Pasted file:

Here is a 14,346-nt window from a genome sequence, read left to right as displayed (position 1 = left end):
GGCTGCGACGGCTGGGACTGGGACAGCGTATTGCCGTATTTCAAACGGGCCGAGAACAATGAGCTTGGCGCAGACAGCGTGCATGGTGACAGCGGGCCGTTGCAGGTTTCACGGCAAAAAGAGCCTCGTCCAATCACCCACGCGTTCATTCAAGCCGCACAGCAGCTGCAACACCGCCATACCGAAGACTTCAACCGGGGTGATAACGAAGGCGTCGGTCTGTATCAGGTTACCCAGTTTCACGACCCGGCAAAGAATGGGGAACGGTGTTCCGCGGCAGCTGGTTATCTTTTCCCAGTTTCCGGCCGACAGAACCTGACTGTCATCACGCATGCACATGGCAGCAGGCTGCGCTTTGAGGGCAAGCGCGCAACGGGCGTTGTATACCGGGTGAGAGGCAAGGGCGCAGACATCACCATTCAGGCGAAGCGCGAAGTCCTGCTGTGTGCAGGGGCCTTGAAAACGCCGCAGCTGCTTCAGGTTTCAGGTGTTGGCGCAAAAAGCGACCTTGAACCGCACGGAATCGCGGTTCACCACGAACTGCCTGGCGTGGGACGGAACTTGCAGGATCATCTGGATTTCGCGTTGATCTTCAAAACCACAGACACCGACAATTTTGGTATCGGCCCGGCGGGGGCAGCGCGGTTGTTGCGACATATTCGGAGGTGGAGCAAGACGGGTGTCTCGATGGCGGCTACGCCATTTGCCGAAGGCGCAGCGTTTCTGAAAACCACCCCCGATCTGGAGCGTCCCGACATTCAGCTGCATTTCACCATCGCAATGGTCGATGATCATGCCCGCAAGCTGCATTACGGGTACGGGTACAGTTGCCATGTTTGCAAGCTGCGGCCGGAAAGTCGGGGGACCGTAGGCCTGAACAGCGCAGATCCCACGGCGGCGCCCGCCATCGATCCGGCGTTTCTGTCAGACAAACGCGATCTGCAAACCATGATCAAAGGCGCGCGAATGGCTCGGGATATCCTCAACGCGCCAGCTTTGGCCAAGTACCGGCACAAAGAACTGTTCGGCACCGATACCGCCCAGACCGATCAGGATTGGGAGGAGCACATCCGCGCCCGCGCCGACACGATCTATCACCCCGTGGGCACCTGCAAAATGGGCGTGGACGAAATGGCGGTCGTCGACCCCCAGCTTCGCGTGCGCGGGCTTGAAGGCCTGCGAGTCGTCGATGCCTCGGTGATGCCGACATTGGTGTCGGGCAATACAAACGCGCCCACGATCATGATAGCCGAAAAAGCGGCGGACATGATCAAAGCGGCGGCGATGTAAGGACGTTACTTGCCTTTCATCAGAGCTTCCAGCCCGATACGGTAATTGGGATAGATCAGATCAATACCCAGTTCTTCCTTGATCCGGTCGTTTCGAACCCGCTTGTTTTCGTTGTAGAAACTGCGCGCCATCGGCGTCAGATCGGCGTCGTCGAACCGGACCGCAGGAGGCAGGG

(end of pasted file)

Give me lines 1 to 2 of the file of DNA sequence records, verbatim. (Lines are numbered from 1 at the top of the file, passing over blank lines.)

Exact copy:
Here is a 14,346-nt window from a genome sequence, read left to right as displayed (position 1 = left end):
GGCTGCGACGGCTGGGACTGGGACAGCGTATTGCCGTATTTCAAACGGGCCGAGAACAATGAGCTTGGCGCAGACAGCGTGCATGGTGACAGCGGGCCGTTGCAGGTTTCACGGCAAAAAGAGCCTCGTCCAATCACCCACGCGTTCATTCAAGCCGCACAGCAGCTGCAACACCGCCATACCGAAGACTTCAACCGGGGTGATAACGAAGGCGTCGGTCTGTATCAGGTTACCCAGTTTCACGACCCGGCAAAGAATGGGGAACGGTGTTCCGCGGCAGCTGGTTATCTTTTCCCAGTTTCCGGCCGACAGAACCTGACTGTCATCACGCATGCACATGGCAGCAGGCTGCGCTTTGAGGGCAAGCGCGCAACGGGCGTTGTATACCGGGTGAGAGGCAAGGGCGCAGACATCACCATTCAGGCGAAGCGCGAAGTCCTGCTGTGTGCAGGGGCCTTGAAAACGCCGCAGCTGCTTCAGGTTTCAGGTGTTGGCGCAAAAAGCGACCTTGAACCGCACGGAATCGCGGTTCACCACGAACTGCCTGGCGTGGGACGGAACTTGCAGGATCATCTGGATTTCGCGTTGATCTTCAAAACCACAGACACCGACAATTTTGGTATCGGCCCGGCGGGGGCAGCGCGGTTGTTGCGACATATTCGGAGGTGGAGCAAGACGGGTGTCTCGATGGCGGCTACGCCATTTGCCGAAGGCGCAGCGTTTCTGAAAACCACCCCCGATCTGGAGCGTCCCGACATTCAGCTGCATTTCACCATCGCAATGGTCGATGATCATGCCCGCAAGCTGCATTACGGGTACGGGTACAGTTGCCATGTTTGCAAGCTGCGGCCGGAAAGTCGGGGGACCGTAGGCCTGAACAGCGCAGATCCCACGGCGGCGCCCGCCATCGATCCGGCGTTTCTGTCAGACAAACGCGATCTGCAAACCATGATCAAAGGCGCGCGAATGGCTCGGGATATCCTCAACGCGCCAGCTTTGGCCAAGTACCGGCACAAAGAACTGTTCGGCACCGATACCGCCCAGACCGATCAGGATTGGGAGGAGCACATCCGCGCCCGCGCCGACACGATCTATCACCCCGTGGGCACCTGCAAAATGGGCGTGGACGAAATGGCGGTCGTCGACCCCCAGCTTCGCGTGCGCGGGCTTGAAGGCCTGCGAGTCGTCGATGCCTCGGTGATGCCGACATTGGTGTCGGGCAATACAAACGCGCCCACGATCATGATAGCCGAAAAAGCGGCGGACATGATCAAAGCGGCGGCGATGTAAGGACGTTACTTGCCTTTCATCAGAGCTTCCAGCCCGATACGGTAATTGGGATAGATCAGATCAATACCCAGTTCTTCCTTGATCCGGTCGTTTCGAACCCGCTTGTTTTCGTTGTAGAAACTGCGCGCCATCGGCGTCAGATCGGCGTCGTCGAACCGGACCGCAGGAGGCAGGG